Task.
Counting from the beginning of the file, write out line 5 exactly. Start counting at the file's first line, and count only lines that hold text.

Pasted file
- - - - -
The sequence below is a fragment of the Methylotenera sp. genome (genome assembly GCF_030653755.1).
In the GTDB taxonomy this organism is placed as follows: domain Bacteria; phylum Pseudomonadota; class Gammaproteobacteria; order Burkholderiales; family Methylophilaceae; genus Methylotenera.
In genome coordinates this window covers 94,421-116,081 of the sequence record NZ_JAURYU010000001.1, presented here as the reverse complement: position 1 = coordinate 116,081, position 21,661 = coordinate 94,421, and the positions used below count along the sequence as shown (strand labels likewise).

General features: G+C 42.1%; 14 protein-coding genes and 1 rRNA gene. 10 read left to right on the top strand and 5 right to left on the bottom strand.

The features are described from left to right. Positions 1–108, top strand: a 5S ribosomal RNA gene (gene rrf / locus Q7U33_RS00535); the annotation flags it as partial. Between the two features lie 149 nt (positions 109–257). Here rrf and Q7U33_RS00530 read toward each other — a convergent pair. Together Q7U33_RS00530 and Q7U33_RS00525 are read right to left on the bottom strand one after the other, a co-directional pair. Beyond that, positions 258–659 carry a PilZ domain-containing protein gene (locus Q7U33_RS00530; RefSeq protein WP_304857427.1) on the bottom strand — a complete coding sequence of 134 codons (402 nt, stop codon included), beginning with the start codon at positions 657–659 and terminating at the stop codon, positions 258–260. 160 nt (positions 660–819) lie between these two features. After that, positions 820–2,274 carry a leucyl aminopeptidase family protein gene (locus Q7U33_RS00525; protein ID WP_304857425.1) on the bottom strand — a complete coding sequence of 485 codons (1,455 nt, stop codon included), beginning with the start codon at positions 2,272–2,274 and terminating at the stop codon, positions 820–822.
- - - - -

The features are described from left to right. Positions 1–108, top strand: a 5S ribosomal RNA gene (gene rrf / locus Q7U33_RS00535); the annotation flags it as partial. Between the two features lie 149 nt (positions 109–257). Here rrf and Q7U33_RS00530 read toward each other — a convergent pair. Together Q7U33_RS00530 and Q7U33_RS00525 are read right to left on the bottom strand one after the other, a co-directional pair. Beyond that, positions 258–659 carry a PilZ domain-containing protein gene (locus Q7U33_RS00530; RefSeq protein WP_304857427.1) on the bottom strand — a complete coding sequence of 134 codons (402 nt, stop codon included), beginning with the start codon at positions 657–659 and terminating at the stop codon, positions 258–260. 160 nt (positions 660–819) lie between these two features. After that, positions 820–2,274 carry a leucyl aminopeptidase family protein gene (locus Q7U33_RS00525; protein ID WP_304857425.1) on the bottom strand — a complete coding sequence of 485 codons (1,455 nt, stop codon included), beginning with the start codon at positions 2,272–2,274 and terminating at the stop codon, positions 820–822.